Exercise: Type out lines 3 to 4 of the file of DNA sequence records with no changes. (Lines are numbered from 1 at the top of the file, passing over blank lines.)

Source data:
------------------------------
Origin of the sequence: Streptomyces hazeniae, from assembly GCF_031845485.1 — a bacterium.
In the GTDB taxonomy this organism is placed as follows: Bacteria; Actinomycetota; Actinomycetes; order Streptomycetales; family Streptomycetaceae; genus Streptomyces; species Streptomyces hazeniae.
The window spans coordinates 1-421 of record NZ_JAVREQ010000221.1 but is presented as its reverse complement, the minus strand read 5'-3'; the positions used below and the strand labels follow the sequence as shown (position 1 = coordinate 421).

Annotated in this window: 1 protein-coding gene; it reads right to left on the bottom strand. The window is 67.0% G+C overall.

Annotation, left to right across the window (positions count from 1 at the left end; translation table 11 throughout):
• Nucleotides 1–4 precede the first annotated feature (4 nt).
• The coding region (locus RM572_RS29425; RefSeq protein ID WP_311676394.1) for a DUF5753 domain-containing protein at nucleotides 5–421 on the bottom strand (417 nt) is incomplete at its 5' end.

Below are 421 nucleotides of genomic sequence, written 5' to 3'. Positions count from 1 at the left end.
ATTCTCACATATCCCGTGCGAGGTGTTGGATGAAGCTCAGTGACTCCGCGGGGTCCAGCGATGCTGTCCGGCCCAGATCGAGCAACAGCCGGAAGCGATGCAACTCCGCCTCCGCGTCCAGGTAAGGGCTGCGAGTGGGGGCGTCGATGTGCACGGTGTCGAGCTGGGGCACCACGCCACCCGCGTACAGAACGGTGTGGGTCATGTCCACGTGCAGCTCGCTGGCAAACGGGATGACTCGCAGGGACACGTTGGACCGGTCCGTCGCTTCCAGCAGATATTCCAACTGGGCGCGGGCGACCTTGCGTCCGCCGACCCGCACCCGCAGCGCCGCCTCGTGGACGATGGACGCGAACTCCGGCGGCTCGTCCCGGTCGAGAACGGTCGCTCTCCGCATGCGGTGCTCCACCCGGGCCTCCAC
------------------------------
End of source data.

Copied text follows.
The window spans coordinates 1-421 of record NZ_JAVREQ010000221.1 but is presented as its reverse complement, the minus strand read 5'-3'; the positions used below and the strand labels follow the sequence as shown (position 1 = coordinate 421).

Annotated in this window: 1 protein-coding gene; it reads right to left on the bottom strand. The window is 67.0% G+C overall.